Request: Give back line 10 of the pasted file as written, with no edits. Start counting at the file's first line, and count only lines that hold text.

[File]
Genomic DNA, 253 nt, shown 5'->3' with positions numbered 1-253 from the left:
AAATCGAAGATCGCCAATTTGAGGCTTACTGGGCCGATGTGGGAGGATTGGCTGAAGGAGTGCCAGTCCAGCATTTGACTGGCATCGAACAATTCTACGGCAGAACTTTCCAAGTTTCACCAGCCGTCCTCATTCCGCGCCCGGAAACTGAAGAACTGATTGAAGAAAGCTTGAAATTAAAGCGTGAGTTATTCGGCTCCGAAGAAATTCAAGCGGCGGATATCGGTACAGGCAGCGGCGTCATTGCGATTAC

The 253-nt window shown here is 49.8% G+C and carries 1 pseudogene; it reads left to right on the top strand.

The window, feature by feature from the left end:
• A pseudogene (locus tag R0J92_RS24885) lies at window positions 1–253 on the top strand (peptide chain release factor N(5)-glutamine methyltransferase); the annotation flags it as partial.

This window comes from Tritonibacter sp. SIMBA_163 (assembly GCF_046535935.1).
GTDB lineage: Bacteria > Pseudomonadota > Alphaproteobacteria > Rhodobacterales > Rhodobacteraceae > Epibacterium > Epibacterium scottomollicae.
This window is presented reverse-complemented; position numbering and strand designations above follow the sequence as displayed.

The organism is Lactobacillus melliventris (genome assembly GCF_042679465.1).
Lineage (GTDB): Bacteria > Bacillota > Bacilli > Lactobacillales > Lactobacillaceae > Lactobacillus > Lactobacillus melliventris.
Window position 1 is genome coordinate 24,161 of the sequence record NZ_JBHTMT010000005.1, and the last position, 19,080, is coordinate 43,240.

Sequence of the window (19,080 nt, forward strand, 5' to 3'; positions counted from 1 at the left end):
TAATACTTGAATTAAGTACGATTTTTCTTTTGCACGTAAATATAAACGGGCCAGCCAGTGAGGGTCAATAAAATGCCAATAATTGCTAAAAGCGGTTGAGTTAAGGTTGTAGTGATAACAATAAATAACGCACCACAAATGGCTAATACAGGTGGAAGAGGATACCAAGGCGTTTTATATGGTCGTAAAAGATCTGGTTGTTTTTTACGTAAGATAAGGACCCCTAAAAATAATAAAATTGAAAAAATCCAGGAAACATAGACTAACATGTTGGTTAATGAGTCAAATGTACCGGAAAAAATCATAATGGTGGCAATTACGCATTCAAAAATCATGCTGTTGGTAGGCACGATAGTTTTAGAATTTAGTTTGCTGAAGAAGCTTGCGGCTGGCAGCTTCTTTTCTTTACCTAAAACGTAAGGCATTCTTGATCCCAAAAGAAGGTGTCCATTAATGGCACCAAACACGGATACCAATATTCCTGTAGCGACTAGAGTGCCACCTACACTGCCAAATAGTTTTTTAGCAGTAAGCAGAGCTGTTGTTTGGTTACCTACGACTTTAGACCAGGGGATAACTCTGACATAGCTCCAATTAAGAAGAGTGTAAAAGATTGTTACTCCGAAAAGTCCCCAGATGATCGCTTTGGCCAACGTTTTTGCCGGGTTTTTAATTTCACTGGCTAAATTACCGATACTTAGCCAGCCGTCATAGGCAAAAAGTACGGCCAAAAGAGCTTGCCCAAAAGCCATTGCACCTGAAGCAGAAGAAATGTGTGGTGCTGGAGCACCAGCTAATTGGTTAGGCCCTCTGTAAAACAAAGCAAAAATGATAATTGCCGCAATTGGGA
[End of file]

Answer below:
Lineage (GTDB): Bacteria > Bacillota > Bacilli > Lactobacillales > Lactobacillaceae > Lactobacillus > Lactobacillus melliventris.